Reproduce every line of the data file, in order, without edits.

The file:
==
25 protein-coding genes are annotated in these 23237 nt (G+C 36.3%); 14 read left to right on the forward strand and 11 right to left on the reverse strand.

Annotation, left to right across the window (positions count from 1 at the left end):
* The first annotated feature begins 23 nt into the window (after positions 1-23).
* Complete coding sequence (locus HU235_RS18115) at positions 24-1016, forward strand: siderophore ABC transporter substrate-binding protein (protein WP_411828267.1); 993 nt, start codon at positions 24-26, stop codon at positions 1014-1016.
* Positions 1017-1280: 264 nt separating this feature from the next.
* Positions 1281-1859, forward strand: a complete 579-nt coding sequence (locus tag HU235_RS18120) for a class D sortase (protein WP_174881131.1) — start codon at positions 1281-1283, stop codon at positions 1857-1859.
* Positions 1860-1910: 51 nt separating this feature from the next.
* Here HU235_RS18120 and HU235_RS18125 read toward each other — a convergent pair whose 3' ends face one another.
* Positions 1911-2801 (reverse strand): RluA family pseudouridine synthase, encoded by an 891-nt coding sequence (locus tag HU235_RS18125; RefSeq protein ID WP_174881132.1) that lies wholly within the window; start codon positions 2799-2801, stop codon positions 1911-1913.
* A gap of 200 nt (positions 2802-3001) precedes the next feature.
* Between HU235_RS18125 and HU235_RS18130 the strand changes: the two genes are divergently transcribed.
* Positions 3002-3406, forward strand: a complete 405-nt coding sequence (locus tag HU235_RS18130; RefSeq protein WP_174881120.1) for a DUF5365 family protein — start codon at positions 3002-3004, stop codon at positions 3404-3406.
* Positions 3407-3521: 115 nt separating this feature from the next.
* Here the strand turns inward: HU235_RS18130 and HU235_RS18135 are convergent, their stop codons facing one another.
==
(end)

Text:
25 protein-coding genes are annotated in these 23237 nt (G+C 36.3%); 14 read left to right on the forward strand and 11 right to left on the reverse strand.

Annotation, left to right across the window (positions count from 1 at the left end):
* The first annotated feature begins 23 nt into the window (after positions 1-23).
* Complete coding sequence (locus HU235_RS18115) at positions 24-1016, forward strand: siderophore ABC transporter substrate-binding protein (protein WP_411828267.1); 993 nt, start codon at positions 24-26, stop codon at positions 1014-1016.
* Positions 1017-1280: 264 nt separating this feature from the next.
* Positions 1281-1859, forward strand: a complete 579-nt coding sequence (locus tag HU235_RS18120) for a class D sortase (protein WP_174881131.1) — start codon at positions 1281-1283, stop codon at positions 1857-1859.
* Positions 1860-1910: 51 nt separating this feature from the next.
* Here HU235_RS18120 and HU235_RS18125 read toward each other — a convergent pair whose 3' ends face one another.
* Positions 1911-2801 (reverse strand): RluA family pseudouridine synthase, encoded by an 891-nt coding sequence (locus tag HU235_RS18125; RefSeq protein ID WP_174881132.1) that lies wholly within the window; start codon positions 2799-2801, stop codon positions 1911-1913.
* A gap of 200 nt (positions 2802-3001) precedes the next feature.
* Between HU235_RS18125 and HU235_RS18130 the strand changes: the two genes are divergently transcribed.
* Positions 3002-3406, forward strand: a complete 405-nt coding sequence (locus tag HU235_RS18130; RefSeq protein WP_174881120.1) for a DUF5365 family protein — start codon at positions 3002-3004, stop codon at positions 3404-3406.
* Positions 3407-3521: 115 nt separating this feature from the next.
* Here the strand turns inward: HU235_RS18130 and HU235_RS18135 are convergent, their stop codons facing one another.